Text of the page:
• With the advance of modern radiation therapy technique, radiation dose conformation and dose distribution have improved dramatically. However, the progress does not completely fulfi ll the goal of cancer treatment such as improved local control or survival. The discordances with the clinical results are from the biophysical nature of photon, which is the main source of radiation therapy in current field, with the lower linear energy transfer to the target. As part of a natural progression, there recently has been a resurgence of interest in particle therapy, specifically using heavy charged particles, because these kinds of radiations serve theoretical advantages in both biological and physical aspects. The Korean government is to set up a heavy charged particle facility in Korea Institute of Radiological & Medical Sciences. This review introduces some of the elementary physics of the various particles for the sake of Korean radiation oncologists' interest.

Evaluation of dose distribution from 12C ion in radiation therapy by FLUKA code

  • Soltani-Nabipour, Jamshid;Khorshidi, Abdollah;Shojai, Faezeh;Khorami, Khazar
    • Nuclear Engineering and Technology
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    • v.52 no.10
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    • pp.2410-2414
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    • 2020
  • Heavy ions have a high potential for destroying deep tumors that carry the highest dose at the peak of Bragg. The peak caused by a single-energy carbon beam is too narrow, which requires special measures for improvement. Here, carbon-12 (12C) ion with different energies has been used as a source for calculating the dose distribution in the water phantom, soft tissue and bone by the code of Monte Carlobased FLUKA code. By increasing the energy of the initial beam, the amount of absorbed dose at Bragg peak in all three targets decreased, but the trend for this reduction was less severe in bone. While the maximum absorbed dose per bone-mass unit in energy of 200 MeV/u was about 30% less than the maximum absorbed dose per unit mass of water or soft tissue, it was merely 2.4% less than soft tissue in 400 MeV/u. The simulation result showed a good agreement with experimental data at GSI Darmstadt facility of biophysics group by 0.15 cm average accuracy in Bragg peak positioning. From 200 to 400 MeV/u incident energy, the Bragg peak location increased about 18 cm in soft tissue. Correspondingly, the bone and soft tissue revealed a reduction dose ratio by 2.9 and 1.9. Induced neutrons did not contribute more than 1.8% to the total energy deposited in the water phantom. Also during 12C ion bombardment, secondary fragments showed 76% and 24% of primary 200 and 400 MeV/u, respectively, were present at the Bragg-peak position. The combined treatment of carbon ions with neutron or electron beams may be more effective in local dose delivery and also treating malignant tumors.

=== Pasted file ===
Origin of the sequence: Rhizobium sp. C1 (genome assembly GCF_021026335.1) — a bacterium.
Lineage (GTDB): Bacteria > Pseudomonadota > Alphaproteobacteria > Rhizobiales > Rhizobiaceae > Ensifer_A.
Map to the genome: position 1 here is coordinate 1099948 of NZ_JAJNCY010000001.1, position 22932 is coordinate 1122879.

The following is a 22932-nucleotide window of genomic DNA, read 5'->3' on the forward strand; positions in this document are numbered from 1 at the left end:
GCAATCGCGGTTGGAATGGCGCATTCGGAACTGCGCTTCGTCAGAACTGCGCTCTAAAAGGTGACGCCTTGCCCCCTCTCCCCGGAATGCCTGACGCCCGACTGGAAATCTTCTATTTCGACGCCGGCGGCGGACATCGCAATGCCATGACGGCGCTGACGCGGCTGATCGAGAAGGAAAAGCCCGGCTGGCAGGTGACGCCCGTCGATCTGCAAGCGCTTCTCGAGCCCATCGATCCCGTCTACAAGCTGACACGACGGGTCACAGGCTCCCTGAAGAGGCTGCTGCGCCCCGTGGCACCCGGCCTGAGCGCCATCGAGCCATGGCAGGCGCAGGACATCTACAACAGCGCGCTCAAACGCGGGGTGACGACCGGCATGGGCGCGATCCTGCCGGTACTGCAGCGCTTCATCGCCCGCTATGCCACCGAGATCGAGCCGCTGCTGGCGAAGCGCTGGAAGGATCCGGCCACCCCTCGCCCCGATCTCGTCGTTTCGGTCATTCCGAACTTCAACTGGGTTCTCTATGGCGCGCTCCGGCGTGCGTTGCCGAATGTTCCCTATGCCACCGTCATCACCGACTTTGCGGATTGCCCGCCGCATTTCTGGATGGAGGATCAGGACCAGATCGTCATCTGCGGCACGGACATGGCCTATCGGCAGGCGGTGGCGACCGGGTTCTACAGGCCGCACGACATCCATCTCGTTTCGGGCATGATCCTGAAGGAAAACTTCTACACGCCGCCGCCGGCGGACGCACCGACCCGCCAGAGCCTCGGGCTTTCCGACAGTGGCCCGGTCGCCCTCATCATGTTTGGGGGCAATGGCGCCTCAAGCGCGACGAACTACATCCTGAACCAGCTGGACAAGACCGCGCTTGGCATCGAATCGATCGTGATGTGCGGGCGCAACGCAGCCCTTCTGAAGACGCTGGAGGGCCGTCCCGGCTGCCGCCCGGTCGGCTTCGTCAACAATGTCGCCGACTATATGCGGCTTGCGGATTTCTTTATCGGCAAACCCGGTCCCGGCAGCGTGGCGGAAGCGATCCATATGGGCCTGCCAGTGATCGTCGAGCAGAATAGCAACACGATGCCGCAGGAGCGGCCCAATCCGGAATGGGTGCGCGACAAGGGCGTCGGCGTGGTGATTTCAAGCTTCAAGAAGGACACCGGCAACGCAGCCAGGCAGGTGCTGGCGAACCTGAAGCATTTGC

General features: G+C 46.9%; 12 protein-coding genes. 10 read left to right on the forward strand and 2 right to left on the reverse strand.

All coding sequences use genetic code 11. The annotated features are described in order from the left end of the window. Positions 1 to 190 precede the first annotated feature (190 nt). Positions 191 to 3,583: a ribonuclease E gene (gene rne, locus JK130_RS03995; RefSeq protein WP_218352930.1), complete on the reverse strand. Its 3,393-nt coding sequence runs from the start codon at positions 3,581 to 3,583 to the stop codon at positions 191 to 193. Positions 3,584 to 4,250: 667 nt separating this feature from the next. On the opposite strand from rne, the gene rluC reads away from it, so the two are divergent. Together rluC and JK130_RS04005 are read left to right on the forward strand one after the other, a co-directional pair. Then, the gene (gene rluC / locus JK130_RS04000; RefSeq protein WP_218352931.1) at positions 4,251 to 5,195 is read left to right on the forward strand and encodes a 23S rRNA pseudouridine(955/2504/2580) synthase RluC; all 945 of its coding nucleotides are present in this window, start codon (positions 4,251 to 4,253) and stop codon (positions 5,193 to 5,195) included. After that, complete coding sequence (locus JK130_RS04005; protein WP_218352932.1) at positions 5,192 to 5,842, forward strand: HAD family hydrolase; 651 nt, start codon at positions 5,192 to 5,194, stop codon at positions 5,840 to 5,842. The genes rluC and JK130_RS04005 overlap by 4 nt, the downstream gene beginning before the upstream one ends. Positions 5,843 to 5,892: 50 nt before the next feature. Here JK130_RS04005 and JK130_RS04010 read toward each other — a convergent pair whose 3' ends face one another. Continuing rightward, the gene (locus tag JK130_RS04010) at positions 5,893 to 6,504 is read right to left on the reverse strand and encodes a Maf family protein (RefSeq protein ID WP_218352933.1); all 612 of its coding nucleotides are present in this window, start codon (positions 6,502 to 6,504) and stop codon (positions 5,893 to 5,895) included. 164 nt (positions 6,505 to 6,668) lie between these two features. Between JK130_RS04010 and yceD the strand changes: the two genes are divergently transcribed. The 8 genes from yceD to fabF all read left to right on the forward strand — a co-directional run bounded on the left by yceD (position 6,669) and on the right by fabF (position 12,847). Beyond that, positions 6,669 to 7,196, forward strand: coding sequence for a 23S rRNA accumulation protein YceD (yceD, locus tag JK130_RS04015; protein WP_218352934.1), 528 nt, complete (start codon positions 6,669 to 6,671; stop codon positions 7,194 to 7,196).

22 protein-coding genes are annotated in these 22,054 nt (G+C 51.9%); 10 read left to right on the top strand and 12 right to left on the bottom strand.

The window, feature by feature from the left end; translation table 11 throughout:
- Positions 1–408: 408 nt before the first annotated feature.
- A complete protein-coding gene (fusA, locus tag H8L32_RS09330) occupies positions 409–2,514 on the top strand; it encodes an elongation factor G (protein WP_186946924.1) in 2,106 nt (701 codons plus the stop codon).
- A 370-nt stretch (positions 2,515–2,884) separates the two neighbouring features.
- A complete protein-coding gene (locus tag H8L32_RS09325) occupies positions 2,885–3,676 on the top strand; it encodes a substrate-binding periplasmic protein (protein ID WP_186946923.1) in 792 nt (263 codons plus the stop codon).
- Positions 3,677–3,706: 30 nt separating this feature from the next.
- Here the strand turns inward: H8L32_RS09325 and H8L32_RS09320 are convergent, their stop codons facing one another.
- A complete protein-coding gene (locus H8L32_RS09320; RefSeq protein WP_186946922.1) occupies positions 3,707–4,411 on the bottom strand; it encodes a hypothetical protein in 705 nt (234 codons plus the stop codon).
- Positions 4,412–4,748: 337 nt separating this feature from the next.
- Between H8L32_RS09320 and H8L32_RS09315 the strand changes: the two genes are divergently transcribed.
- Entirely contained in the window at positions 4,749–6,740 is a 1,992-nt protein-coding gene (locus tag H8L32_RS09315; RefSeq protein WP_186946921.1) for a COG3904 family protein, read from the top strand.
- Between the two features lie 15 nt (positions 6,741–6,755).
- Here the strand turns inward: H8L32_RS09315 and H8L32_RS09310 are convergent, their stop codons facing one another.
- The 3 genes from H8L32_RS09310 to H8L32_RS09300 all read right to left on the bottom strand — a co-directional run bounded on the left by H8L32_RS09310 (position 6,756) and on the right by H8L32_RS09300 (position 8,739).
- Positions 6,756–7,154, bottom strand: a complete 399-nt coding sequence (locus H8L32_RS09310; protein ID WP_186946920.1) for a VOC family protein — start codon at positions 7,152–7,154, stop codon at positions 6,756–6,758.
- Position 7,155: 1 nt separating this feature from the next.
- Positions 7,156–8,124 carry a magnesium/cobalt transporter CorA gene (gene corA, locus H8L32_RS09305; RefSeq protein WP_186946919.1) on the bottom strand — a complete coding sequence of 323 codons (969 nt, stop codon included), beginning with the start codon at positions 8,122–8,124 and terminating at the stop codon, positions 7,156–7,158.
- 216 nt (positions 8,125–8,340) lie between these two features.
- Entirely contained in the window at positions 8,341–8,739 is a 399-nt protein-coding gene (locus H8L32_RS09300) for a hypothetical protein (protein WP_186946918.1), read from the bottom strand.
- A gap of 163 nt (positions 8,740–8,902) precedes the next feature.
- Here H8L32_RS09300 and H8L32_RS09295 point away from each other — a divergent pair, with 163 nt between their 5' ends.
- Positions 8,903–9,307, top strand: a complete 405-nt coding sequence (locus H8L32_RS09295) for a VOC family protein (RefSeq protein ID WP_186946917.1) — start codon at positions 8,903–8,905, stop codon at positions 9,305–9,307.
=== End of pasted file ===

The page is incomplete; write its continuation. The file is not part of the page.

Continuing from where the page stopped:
Reconstruction of In-beam PET for Carbon therapy with prior-knowledge of carbon beam-track

  • Kim, Kwangdon;Bae, Seungbin;Lee, Kisung;Chung, Yonghyun;An, Sujung;Joung, Jinhun
    • IEIE Transactions on Smart Processing and Computing
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    • v.4 no.6
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    • pp.384-390
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    • 2015
  • There are two main artifacts in reconstructed images from in-beam positron emission tomography (PET). Unlike generic PET, in-beam PET uses the annihilation photons that occur during heavy ion therapy. Therefore, the geometry of in-beam PET is not a full ring, but a partial ring that has one or two openings around the rings in order for the hadrons to arrive at the tumor without prevention of detector blocks. This causes truncation in the projection data due to an absence of detector modules in the openings. The other is a ring artifact caused by the gaps between detector modules also found in generic PET. To sum up, in-beam PET has two kinds of gap: openings for hadrons, and gaps between the modules. We acquired three types of simulation results from a PET system: full-ring, C-ring and dual head. In this study, we aim to compensate for the artifacts that come from the two types of gap. In the case of truncation, we propose a method that uses prior knowledge of the location where annihilations occur, and we applied the discrete-cosine transform (DCT) gap-filling method proposed by Tuna et al. for inter-detector gap.

Estimation of Nuclear Interaction for $^{11}C$ Cancer Therapy

  • Maruyama, Koichi;Kanazawa, Mitsutaka;Kitagawa, Atsushi;Suda, Mitsuru;Mizuno, Hideyuki;Iseki, Yasushi
    • Proceedings of the Korean Society of Medical Physics Conference
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    • pp.199-201
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    • 2002
  • Cancer therapy using high-energy $^{12}$ C ions is successfully under way at HIMAC, Japan. An alternative beam to $^{12}$ C is $^{11}$ C ions. The merit of $^{11}$ C over $^{12}$ C is its capability for monitoring spatial distribution of the irradiated $^{11}$ C by observing the $\beta$$^{+}$ decay with a good position resolution. One of the several problems to be solved before its use for therapy is the amount of nuclear interaction that deteriorates the dose concentration owing to the Bragg curve. Utilizing the dedicated secondary beam course for R&D studies at HIMAC, we measured the total energy loss of $^{11}$ C ions in a scintillator block that simulates the soft tissue in human bodies. In addition to the total absorption $^{11}$ C peak, non-negligible bump-shaped contribution is observed in the energy spectrum. The origin of the bump contribution can be nuclear interaction of the incident $^{11}$ C ions with hydrogen and carbon atoms. Further studies to reduce the ambiguity in dose distribution are mentioned.